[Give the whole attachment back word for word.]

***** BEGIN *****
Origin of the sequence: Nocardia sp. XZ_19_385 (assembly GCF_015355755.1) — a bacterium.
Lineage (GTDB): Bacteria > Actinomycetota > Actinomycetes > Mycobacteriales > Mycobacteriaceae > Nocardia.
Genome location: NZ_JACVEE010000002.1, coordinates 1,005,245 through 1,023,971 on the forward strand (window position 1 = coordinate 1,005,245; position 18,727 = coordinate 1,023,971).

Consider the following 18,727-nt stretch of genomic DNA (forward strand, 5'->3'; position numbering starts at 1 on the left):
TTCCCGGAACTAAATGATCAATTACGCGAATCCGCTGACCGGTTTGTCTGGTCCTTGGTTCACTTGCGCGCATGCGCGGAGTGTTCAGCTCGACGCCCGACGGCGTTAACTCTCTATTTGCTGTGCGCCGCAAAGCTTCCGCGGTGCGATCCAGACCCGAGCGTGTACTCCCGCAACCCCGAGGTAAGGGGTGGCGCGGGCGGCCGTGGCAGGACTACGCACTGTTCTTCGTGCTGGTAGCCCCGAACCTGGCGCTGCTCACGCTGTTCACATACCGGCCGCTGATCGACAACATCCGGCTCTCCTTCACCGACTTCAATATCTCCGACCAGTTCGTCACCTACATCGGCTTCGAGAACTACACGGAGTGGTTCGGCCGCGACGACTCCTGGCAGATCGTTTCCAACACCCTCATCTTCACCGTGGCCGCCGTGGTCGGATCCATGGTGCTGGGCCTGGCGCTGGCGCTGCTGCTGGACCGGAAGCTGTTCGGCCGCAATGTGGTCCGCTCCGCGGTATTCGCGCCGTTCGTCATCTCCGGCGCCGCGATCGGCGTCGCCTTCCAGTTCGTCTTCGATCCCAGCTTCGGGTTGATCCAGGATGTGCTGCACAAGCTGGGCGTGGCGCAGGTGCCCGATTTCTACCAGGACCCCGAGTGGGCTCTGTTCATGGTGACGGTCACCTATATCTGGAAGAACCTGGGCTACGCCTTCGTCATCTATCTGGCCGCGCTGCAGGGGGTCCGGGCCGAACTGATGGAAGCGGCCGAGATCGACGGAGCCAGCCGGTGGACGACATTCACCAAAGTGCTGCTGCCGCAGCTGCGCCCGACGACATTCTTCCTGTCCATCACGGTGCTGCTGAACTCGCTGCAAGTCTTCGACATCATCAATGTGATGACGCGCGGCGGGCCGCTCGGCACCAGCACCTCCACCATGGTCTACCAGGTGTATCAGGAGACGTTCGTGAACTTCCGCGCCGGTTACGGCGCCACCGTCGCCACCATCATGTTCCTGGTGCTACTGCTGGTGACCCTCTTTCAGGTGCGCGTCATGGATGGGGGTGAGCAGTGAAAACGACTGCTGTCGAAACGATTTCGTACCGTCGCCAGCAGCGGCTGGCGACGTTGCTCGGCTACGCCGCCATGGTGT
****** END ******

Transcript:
Origin of the sequence: Nocardia sp. XZ_19_385 (assembly GCF_015355755.1) — a bacterium.
Lineage (GTDB): Bacteria > Actinomycetota > Actinomycetes > Mycobacteriales > Mycobacteriaceae > Nocardia.
Genome location: NZ_JACVEE010000002.1, coordinates 1,005,245 through 1,023,971 on the forward strand (window position 1 = coordinate 1,005,245; position 18,727 = coordinate 1,023,971).

Consider the following 18,727-nt stretch of genomic DNA (forward strand, 5'->3'; position numbering starts at 1 on the left):
TTCCCGGAACTAAATGATCAATTACGCGAATCCGCTGACCGGTTTGTCTGGTCCTTGGTTCACTTGCGCGCATGCGCGGAGTGTTCAGCTCGACGCCCGACGGCGTTAACTCTCTATTTGCTGTGCGCCGCAAAGCTTCCGCGGTGCGATCCAGACCCGAGCGTGTACTCCCGCAACCCCGAGGTAAGGGGTGGCGCGGGCGGCCGTGGCAGGACTACGCACTGTTCTTCGTGCTGGTAGCCCCGAACCTGGCGCTGCTCACGCTGTTCACATACCGGCCGCTGATCGACAACATCCGGCTCTCCTTCACCGACTTCAATATCTCCGACCAGTTCGTCACCTACATCGGCTTCGAGAACTACACGGAGTGGTTCGGCCGCGACGACTCCTGGCAGATCGTTTCCAACACCCTCATCTTCACCGTGGCCGCCGTGGTCGGATCCATGGTGCTGGGCCTGGCGCTGGCGCTGCTGCTGGACCGGAAGCTGTTCGGCCGCAATGTGGTCCGCTCCGCGGTATTCGCGCCGTTCGTCATCTCCGGCGCCGCGATCGGCGTCGCCTTCCAGTTCGTCTTCGATCCCAGCTTCGGGTTGATCCAGGATGTGCTGCACAAGCTGGGCGTGGCGCAGGTGCCCGATTTCTACCAGGACCCCGAGTGGGCTCTGTTCATGGTGACGGTCACCTATATCTGGAAGAACCTGGGCTACGCCTTCGTCATCTATCTGGCCGCGCTGCAGGGGGTCCGGGCCGAACTGATGGAAGCGGCCGAGATCGACGGAGCCAGCCGGTGGACGACATTCACCAAAGTGCTGCTGCCGCAGCTGCGCCCGACGACATTCTTCCTGTCCATCACGGTGCTGCTGAACTCGCTGCAAGTCTTCGACATCATCAATGTGATGACGCGCGGCGGGCCGCTCGGCACCAGCACCTCCACCATGGTCTACCAGGTGTATCAGGAGACGTTCGTGAACTTCCGCGCCGGTTACGGCGCCACCGTCGCCACCATCATGTTCCTGGTGCTACTGCTGGTGACCCTCTTTCAGGTGCGCGTCATGGATGGGGGTGAGCAGTGAAAACGACTGCTGTCGAAACGATTTCGTACCGTCGCCAGCAGCGGCTGGCGACGTTGCTCGGCTACGCCGCCATGGTGT